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Storm over rebates on chicken imports



Francois Baird criticises tariff rebates as detrimental to local poultry, sparking industry debate.

The decision to approve tariff rebates on thousands of tons of chicken imports is unbelievable and must be reversed, says Francois Baird, founder of the FairPlay movement.

“It will result in a new flow of unwanted and unnecessary imports, putting further pressure on the distressed local poultry industry,” he said.

Rebates on bone-in cuts and boneless chicken

This comes after the department of trade, industry and competition (DTI) and the International Trade Administration Commission (Itac) announced the decision to implement a 25% rebate on bone-in cuts and 30% rebate on boneless imported chicken.

This follows Itac’s announcement in October 2023 it would consider rebates to avoid poultry shortages when SA was hit by a highly pathogenic avian influenza (HPAI) outbreak.

The Association of Meat Importers and Exporters of Southern Africa welcomed the decision, saying the move will play a crucial role in keeping chicken prices affordable.

Trade, Industry and Competition Minister Ebrahim Patel last October ordered an investigation into the possibility of import tariff rebates.

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He directed that any rebates should be “for the duration of the shortage of chicken as a result of an outbreak of HPAI”.

No rational basis for rebates

However, not everyone in the poultry industry supports this decision. The SA Poultry Association (Sapa) argued there was no rational basis for rebates on tariffs.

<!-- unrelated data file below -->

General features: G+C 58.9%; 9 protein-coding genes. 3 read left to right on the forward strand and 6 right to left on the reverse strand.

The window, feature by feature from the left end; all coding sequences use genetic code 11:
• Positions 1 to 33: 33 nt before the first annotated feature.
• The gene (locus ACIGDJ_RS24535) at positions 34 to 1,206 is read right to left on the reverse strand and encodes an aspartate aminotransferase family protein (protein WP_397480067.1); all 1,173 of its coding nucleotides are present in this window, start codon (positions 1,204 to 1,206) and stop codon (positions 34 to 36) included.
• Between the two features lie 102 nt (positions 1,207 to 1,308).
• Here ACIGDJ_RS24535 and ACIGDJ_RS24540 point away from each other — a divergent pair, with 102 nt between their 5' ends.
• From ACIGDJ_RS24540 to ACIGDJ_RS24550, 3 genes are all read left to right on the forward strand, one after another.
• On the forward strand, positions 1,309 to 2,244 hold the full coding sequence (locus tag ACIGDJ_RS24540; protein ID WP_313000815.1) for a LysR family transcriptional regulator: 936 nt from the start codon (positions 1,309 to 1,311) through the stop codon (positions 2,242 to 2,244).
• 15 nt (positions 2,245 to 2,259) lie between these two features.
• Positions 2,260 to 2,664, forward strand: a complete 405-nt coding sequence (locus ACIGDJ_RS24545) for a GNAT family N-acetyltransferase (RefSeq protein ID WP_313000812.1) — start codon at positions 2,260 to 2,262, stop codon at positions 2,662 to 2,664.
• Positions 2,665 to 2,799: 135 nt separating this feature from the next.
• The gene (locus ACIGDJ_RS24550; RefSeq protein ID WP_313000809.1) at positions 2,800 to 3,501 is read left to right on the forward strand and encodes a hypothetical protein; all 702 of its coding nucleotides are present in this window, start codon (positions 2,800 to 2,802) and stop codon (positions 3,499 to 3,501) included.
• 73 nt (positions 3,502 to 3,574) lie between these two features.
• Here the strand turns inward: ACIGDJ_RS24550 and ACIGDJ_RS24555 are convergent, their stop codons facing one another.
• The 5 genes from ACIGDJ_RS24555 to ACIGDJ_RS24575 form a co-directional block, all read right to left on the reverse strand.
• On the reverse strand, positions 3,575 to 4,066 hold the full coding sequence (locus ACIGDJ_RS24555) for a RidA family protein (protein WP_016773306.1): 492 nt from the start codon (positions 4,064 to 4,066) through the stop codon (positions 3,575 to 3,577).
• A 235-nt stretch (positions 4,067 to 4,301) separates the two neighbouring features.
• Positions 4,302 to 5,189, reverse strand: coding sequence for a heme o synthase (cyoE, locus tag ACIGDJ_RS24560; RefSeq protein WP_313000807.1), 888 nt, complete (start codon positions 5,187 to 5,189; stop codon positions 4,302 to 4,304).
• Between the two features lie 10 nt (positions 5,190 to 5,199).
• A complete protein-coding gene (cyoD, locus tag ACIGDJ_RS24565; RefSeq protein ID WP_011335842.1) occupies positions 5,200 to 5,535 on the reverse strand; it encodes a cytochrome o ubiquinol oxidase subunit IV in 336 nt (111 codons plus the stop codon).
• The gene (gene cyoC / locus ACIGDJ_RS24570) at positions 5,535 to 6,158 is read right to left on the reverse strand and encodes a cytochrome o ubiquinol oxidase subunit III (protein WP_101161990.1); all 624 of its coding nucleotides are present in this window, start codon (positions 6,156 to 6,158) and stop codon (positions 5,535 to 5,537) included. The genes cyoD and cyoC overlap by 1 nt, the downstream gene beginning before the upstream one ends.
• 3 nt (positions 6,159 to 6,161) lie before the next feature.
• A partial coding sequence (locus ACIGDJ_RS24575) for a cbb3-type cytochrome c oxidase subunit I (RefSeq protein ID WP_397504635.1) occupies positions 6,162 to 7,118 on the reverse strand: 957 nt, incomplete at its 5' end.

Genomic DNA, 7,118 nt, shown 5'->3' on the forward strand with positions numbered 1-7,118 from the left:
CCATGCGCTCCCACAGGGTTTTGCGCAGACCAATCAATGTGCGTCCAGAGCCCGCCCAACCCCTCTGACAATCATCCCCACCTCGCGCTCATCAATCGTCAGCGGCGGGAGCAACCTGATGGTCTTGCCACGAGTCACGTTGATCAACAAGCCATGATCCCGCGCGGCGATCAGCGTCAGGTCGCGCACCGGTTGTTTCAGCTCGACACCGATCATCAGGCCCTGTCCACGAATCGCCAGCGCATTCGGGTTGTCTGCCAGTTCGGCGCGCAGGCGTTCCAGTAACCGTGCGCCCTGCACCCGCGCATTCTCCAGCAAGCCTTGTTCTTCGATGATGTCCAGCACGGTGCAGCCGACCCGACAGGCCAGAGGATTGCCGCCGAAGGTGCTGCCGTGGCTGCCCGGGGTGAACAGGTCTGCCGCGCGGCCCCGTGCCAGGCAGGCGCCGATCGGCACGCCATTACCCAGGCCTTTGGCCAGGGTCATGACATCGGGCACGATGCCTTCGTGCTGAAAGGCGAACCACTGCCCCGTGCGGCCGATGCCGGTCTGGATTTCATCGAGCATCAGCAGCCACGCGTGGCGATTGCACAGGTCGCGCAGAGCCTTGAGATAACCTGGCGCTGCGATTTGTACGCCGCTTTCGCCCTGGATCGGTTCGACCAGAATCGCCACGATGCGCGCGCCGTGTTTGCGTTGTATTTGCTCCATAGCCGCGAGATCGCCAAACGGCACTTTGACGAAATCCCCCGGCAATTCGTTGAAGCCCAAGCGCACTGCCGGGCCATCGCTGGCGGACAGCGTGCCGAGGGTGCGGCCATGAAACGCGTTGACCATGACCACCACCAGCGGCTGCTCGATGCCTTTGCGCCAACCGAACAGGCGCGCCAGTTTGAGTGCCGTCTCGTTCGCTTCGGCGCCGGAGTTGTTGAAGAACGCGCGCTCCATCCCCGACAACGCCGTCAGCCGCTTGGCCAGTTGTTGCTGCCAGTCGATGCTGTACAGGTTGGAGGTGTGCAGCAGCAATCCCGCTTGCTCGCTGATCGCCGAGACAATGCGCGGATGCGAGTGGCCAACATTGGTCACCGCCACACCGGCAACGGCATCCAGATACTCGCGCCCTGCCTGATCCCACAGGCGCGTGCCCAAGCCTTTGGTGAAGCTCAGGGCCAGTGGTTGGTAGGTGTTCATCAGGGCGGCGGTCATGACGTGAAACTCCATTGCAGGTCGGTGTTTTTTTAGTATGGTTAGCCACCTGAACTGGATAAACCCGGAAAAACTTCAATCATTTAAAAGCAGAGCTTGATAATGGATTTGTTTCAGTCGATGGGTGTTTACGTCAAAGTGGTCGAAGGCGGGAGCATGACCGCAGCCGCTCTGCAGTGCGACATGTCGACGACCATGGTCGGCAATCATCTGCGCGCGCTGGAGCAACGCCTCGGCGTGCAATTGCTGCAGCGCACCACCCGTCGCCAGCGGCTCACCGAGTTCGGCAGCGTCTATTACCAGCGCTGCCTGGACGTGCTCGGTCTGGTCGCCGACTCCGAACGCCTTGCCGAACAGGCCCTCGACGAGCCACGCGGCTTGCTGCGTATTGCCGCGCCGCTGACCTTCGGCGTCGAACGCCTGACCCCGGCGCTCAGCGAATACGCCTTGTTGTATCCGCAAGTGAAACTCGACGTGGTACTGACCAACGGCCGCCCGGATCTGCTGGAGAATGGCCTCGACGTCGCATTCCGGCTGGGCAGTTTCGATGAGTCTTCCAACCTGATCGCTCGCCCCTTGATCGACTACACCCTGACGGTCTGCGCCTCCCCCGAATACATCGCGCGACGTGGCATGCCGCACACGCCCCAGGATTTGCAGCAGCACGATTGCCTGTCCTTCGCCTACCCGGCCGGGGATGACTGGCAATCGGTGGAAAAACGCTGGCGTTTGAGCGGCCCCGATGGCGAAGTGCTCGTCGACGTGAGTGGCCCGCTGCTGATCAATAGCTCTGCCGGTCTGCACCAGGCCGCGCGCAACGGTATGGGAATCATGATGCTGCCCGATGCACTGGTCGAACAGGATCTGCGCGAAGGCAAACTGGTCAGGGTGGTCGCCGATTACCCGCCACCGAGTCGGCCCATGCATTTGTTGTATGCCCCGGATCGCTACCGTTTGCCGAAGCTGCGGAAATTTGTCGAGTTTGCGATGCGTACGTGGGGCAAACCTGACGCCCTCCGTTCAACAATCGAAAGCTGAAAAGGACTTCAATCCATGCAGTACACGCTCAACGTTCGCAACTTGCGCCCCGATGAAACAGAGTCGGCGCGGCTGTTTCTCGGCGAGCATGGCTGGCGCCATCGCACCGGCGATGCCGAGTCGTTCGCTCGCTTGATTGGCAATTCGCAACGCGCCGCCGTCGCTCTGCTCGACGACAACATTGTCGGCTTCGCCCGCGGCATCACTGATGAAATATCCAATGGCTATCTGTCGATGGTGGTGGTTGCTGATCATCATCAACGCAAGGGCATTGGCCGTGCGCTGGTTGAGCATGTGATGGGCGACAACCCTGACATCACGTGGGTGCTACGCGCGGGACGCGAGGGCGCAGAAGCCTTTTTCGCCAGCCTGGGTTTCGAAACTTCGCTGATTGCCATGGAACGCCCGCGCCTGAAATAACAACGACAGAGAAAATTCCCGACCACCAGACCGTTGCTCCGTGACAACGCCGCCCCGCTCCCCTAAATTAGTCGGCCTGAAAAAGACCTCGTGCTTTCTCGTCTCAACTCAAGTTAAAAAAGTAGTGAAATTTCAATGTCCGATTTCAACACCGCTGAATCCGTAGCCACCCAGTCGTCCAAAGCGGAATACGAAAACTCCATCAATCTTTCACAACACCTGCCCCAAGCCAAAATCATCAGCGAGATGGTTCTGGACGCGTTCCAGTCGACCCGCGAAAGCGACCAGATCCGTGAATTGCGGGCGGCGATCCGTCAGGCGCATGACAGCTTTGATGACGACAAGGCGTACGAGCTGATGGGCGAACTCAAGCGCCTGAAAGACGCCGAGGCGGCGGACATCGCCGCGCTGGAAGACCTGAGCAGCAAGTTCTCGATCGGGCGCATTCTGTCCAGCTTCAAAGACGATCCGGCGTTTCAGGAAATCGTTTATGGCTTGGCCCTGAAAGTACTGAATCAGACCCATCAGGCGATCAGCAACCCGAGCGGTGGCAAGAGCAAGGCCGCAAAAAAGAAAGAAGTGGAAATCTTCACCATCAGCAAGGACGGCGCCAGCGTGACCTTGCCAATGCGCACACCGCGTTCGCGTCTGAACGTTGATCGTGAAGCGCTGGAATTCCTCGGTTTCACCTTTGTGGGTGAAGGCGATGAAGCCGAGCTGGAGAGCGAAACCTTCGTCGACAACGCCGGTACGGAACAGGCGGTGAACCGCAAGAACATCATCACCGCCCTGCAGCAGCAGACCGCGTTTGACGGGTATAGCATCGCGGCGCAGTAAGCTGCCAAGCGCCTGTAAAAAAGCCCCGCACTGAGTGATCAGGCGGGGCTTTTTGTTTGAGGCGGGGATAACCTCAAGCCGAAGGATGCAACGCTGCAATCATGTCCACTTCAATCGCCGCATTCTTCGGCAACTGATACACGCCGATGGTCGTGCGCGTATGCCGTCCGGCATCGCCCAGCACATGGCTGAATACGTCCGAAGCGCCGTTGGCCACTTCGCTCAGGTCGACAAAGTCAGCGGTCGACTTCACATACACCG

“There is currently a surplus of chicken after producers imported more than 150 million hatching eggs to assure supply.

“Despite the reduction of millions of chickens last year because of bird flu outbreaks, production has recovered to normal levels of 21.5 million chickens a week,” said Sapa.

Izaak Breitenbach, general manager of Sapa, said they were concerned. He said the two criteria for tariff rebates Patel promulgated was for two reasons.

“One is that there needs to be a shortage of chicken, so that needs to be determined,” he said.

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“The second one, it needs to be because of HPAI. We’ve submitted to Itac detailed information where we surveyed companies in the industry to prove that there is no shortage of chicken in the market.

“Prices of chicken in January have actually come down. Now that indicates an oversupply of chicken.”

Itac stands by estimation of shortage

Itac disagreed and stands by its December estimation that there would be a shortage of 172 000 tons of chicken in SA this year.

Baird said Itac has accordingly issued 65 permits to import 43 000 tons of chicken in the first quarter, and may renew that for a further 43 000 tons in the second quarter.

Agricultural economist Sifiso Ntombela revealed from a trade policy perspective that the rebate was one of the safeguard instruments to correct market disequilibrium.

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